Tag Archives: hospice

HospiceCare – Medicare – Patient Care – Collapses for Hospice Patient

HospiceCare – Medicare – Patient Care – Collapses for Hospice Patient, Mike MacDonald last month.

My hospice experiences have been an overwhelmingly positive, including my own mother’s outstanding care from one in Gig Harbor.  Mike’s experience happened in Maine – and makes me wonder how many other hospice patients around the country were and are caught in this latest stress fiasco for terminal patients and their family?

Greetings! Last month Mike MacDonald reached his six month Hospice Care and was ‘discharged.” Mike and his wife, Pat, were left hanging without medical insurance, no oxygen, medications, nothing to pay the doctor or hospital should he need one. The EFFORTS COPD community rallied to help.

Mike and Pat managed to work through their failed Hospice system, but the lingering question is will it happen to us when the time comes? Have patient safeguards been set into place?

One day it will be our turn for Hospice –  How is Kitsap County Hospice doing?  With Harrison’s hospice announcement recently in this newspaper, Kitsap County now has two for choice.
The Hospice patient and family deserve Hospice CARE – not a toss without medical coverage to sink or sink.
Following is Mike’s failed Hospice story update:
“Hello friends — A quickie note this time.

For those following my odyssey of hospice-care to no-care, I am pleased to post that all of my prior Medicare access has been totally restored as of June 18. My hospice had been “paused” on May 28 with the intention that I would re-enter Medicare on May 29 and return to hospice when I got a little sicker (my doctor’s crystal ball said that date was most likely to be July 23rd lol). We of course had the foul-up where my Medicare/CMS records weren’t properly updated resulting in my having no coverage (prescription, doctor, hospital or DME) for anything related to my lungs. I am still waiting on the wheelchair to be replaced.

Thanks again to all who wrote/called their congress reps, etc. I was touched and appreciative. We see over and over again what a warm community this is where so many of us rise to help each other often in spite of our own illnesses.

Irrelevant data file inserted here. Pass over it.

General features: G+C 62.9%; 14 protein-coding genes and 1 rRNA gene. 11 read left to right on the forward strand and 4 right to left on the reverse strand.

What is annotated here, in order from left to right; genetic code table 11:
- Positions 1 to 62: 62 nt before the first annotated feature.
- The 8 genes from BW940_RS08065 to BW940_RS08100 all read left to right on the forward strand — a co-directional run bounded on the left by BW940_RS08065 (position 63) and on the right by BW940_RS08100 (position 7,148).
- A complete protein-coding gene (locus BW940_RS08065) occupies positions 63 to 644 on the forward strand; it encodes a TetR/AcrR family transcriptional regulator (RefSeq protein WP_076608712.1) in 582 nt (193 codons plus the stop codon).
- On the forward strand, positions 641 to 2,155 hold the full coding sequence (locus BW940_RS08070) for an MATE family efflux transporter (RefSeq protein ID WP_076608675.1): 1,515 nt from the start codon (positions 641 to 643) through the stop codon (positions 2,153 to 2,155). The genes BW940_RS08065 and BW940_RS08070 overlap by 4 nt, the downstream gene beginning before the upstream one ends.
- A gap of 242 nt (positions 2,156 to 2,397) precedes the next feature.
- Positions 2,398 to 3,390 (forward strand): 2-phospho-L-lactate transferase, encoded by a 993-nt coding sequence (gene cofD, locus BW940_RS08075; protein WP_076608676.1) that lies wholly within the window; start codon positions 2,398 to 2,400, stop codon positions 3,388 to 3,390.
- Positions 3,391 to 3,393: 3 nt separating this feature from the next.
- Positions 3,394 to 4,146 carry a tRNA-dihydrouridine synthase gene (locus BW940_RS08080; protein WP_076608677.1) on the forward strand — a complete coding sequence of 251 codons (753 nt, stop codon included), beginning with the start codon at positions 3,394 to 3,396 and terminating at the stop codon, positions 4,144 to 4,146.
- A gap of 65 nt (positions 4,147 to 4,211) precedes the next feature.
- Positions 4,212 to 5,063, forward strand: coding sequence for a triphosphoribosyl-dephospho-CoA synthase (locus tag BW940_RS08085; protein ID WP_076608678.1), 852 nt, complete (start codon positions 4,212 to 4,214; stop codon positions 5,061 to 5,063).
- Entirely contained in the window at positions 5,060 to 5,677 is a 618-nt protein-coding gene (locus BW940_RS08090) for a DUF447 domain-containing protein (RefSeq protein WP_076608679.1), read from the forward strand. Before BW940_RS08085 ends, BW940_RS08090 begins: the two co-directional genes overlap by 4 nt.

We had a visit yesterday from VNA of Southern Worcester County — a small VNA office based here in Webster, MA with a satellite office in Auburn, MA that provides palliative and hospice care services. As of yesterday I entered their palliative care program. My situation is not normal for them…they most typically step in following a hospital admission. In theory, they will evaluate me for re-entry into hospice services when the time is appropriate. In fact, the “in-take” nurse that was with me yesterday wanted to refer me for an evaluation right then but my wife wouldn’t hear of it (more on that below) and I think it’s premature anyway.

My regular VNA nurse — whom I haven’t met yet — will stop in today. Normally, there would be daily visits initially settling back to 3 times a week when appropriate. I’ve already expressed my wishes that we talk more like 2 times a week. They would be responsible for palliative care which is essentially “comfort” care but not quite so much as in hospice. That’s a little murky: while under hospice, drugs are often dispensed in a manner that’s not healthy over the long term with the theory being that the patient is dying already and so longer-term consequences aren’t as important. Under palliative care, they do care more about the longer-term consequences and there isn’t necessarily any assumption about death. In my case, the nurse and the doctor’s office will have to work that out but some of my drug dosages are probably already into the areas of unhealthy.